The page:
Things I didn’t see
Things I didn’t see:
So I am going to talk about where I lived from age 15 until around age 22. Most of the people I knew who hung around me only knew what was in front of them and not the reality of the situation. So, my room, above a bar, was roughly around 12 feet x 13 feet, right above the bar’s entertainment system. Everything shook and vibrated. Sleep, I think not. There were 13 rooms above this bar and two hall bathrooms meant to be shared by the occupants of the 13 rooms. The occupants were an interesting variety of individuals. This all goes back to a few of my previous blog posts, leading into that I lived in an interesting environment growing up.
The pen at times is mightier than the sword. Though, having more than one pen never hurts.
One individual made those living conditions bearable – a Navy vet named Rocky, my next-door neighbor. He taught me to appreciate life; I only wish the younger generation would appreciate today and how fortunate they are. This man had nothing, but shared his wisdom, which was more valuable than currency. As in the song from OAR the black rock and the wise old man, he was my wise old man. I miss his constant bitching and arguments; he died some years back and I still hear his words today. Enough of that.
Ok. Let’s get to the grit of this. This environment was where I met the DEVIL as one could say. Please understand I was no saint. I was young, reckless, full of pride and pure rage, and could care less if I lived or died and on more than a few occasions, I almost did. So, when I come across individuals today and they try to push me over the edge or try to push their belief systems on me, I just take a breath and look at them. I say this with honest conviction, because I encountered more of the most vicious and ruthless people during these years than I have ever met during my entire adult hood. I have no problem walking away from pointless situations, or better yet, standing my ground. Don’t get me wrong; I had my ass kicked more times than I can remember and experienced more psychological trauma than anyone could possibly want to experience. As a result, I respect the capacity humans have to heal.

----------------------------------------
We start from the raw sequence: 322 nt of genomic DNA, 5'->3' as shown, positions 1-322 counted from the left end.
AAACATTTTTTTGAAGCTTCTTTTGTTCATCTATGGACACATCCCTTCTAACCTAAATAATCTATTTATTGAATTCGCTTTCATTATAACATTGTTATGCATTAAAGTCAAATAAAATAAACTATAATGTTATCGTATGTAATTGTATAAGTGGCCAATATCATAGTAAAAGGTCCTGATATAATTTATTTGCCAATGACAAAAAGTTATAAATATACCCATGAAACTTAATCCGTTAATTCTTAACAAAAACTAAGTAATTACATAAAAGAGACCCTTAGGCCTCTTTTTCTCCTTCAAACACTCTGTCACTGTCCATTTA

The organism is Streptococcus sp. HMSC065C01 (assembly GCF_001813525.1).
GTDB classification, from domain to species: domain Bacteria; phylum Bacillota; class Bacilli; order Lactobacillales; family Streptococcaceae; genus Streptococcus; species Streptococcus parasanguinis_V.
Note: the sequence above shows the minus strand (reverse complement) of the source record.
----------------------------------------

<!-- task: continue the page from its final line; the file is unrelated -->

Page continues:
So, my neighbors consisted of drug dealers, hard core drug users, alcoholics, prostitutes, and a lot of racism at every turn. I worked 80+ hours a week in the kitchen of the bar below my apartment. That’s another blog. The things I didn’t see were ridiculous. You get that? So, back to my neighbors….One was a retired fire chief; he had literally given up on life, and had fly larvae and flies “living” in his beard. Enough said on that.
I did my fair share of drug experimenting; sometimes I think it was the only reason I didn’t kill myself. I came close a few times, but I refused to quit. Because of my work schedule, I slept very little. Besides who could sleep with the noise from the bar? I am ending this blog post here. Always have hope.
Some favorite quotes to end today’s entry:
“It’s not what happens to you, but how you react to it that matters.” (Epictetus)
“A man must be big enough to admit his mistakes, smart enough to profit from them, and strong enough to correct them.” (John C. Maxwell)
“This one is for those who think they know me: Beware of false knowledge; it is more dangerous than ignorance.” (George Bernard Shaw)
And because it is Isaac Asimov’s birthday I wanted to conclude today’s entry with his thoughts: It pays to be obvious, especially if you have a reputation for subtlety.
See you in the next post!